Oak Alley Plantation is a famous historic plantation situated on the west bank of Mississippi River, in Vacherie community, St.James Parish, Louisiana, United States. Oak Alley is christened for its distinguishing feature, an alley (canopied path), created by double row of live oak trees about 240 meters (800 feet) long, planted during the early 18th century, before the present house was constructed. The alley (tree avenue) runs between the River and the home. For its landscaping and architecture, as well as for the innovation of grafting pecan trees, the property was designated National Historic Landmark. Oak Alley Plantation has a total area of 25 acres (10 ha).
The design of Oak Alley Plantation is Greek Revival architecture and the mansion features a square floor plan, which is organized around the central hall that runs to the rear on the two floors. The rooms have high ceilings and big windows. The exterior boasts a free-standing colonnade including 28 Doric columns on all 4 sides which correspond to alley's 28 oak trees. Oak trees like these are common feature of antebellum mansions of Mississippi River Valley.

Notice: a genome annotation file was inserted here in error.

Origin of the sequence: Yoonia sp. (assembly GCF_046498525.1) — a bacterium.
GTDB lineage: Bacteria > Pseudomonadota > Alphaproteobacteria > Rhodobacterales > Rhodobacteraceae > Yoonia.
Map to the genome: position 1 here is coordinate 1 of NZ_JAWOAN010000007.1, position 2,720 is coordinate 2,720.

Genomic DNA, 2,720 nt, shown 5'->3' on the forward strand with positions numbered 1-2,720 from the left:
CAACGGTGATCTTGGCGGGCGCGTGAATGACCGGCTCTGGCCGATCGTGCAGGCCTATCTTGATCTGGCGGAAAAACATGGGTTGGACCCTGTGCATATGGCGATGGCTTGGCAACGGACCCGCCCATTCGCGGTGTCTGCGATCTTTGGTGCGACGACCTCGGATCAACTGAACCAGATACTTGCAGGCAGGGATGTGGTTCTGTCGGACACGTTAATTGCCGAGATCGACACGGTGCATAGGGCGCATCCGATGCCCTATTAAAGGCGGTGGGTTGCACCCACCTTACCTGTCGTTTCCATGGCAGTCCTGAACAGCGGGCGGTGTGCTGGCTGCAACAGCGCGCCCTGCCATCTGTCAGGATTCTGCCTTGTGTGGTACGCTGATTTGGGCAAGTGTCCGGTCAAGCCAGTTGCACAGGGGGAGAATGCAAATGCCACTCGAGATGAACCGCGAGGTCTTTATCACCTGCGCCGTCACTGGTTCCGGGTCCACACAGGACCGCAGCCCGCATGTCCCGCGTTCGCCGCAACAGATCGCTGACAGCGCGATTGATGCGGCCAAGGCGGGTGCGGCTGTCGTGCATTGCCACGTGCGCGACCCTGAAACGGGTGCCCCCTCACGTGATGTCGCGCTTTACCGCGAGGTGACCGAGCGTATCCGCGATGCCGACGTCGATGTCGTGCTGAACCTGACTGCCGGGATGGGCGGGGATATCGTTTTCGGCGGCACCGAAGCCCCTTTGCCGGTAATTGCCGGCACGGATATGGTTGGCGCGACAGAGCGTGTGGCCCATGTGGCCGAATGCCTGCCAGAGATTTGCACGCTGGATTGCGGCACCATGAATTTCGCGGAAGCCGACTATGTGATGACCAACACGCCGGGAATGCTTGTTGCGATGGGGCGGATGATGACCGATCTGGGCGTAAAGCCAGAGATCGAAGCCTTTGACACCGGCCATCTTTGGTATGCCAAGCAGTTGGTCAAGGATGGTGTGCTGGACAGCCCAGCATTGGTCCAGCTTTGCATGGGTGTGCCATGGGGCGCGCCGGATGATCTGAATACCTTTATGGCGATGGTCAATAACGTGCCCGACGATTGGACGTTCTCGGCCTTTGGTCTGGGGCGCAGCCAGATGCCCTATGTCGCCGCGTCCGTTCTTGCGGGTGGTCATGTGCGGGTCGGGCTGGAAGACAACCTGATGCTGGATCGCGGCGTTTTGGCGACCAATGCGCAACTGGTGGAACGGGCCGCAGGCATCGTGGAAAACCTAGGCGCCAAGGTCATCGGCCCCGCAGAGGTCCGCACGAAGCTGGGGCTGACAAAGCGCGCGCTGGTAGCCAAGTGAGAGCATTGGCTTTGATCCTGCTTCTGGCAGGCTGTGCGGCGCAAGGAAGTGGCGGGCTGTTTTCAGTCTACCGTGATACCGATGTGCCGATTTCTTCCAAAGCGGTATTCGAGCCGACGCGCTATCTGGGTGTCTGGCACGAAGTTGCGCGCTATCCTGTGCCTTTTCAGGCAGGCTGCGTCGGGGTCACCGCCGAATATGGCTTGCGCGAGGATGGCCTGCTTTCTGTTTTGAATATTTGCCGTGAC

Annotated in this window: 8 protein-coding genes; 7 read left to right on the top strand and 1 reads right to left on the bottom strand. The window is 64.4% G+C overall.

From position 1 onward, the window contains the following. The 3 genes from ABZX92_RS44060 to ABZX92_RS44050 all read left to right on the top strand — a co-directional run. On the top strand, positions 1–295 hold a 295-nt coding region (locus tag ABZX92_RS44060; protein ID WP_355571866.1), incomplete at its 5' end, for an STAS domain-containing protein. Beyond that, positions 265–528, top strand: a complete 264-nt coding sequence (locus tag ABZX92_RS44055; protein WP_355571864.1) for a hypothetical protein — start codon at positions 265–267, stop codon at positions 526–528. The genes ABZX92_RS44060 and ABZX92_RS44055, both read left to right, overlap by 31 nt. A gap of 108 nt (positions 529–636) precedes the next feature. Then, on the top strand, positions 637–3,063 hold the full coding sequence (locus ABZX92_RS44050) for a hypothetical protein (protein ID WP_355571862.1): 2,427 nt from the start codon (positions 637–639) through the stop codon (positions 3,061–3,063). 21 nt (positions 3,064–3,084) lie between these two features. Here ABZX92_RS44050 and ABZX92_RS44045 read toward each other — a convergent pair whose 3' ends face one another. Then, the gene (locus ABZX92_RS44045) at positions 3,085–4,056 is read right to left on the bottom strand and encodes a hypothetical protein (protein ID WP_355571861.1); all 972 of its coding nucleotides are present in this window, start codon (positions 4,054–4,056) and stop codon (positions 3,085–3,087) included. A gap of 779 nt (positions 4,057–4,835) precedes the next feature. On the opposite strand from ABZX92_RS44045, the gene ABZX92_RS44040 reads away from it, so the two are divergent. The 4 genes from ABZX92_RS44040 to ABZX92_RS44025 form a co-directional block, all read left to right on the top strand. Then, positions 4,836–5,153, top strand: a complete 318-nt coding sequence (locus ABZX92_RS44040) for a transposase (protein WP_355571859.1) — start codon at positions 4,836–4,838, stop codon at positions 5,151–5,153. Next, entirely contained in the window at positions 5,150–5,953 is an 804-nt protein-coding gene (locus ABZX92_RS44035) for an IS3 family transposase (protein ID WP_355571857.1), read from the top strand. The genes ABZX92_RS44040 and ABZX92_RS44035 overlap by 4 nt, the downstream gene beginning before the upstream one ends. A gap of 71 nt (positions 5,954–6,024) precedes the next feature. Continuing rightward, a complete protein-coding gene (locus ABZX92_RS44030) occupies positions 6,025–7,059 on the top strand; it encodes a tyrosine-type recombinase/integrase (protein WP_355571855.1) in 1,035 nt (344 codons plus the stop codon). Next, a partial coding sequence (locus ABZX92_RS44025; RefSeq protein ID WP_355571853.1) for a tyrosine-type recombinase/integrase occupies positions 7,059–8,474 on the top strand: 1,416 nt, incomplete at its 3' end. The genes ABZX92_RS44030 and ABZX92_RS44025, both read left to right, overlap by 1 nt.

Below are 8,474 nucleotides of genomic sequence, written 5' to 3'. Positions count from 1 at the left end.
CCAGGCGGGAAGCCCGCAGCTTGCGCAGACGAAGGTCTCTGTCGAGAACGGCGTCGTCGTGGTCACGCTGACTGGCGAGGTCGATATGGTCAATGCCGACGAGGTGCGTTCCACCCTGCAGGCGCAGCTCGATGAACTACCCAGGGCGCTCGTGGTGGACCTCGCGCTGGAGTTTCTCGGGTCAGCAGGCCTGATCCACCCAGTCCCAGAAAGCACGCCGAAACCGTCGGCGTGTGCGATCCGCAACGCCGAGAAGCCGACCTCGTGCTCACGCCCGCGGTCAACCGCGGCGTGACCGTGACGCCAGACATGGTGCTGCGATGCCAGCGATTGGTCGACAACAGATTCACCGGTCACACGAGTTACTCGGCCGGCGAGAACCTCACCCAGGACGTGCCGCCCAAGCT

Built of bricks made on the place, the 16" walls are done with stucco and painted white on the exterior to resemble marble. The roof is made of slate. Originally, it had 4 dormers, 1 on each side of the roof. During the 1920s restoration, rooms were partitioned at the first floor rear and adapted as a kitchen. The staircase was moved to the central hall, the marble floors were replaced with wooden ones.
The grounds feature a formal garden, installed by Josephine Stewart, separating the mansion from the garage. The old garage is the temporary place for the sugarcane Theater - the history of sugarcane cultivation is explained here via video and exhibits. The Stewart graveyard and a blacksmith shop are also found on the grounds.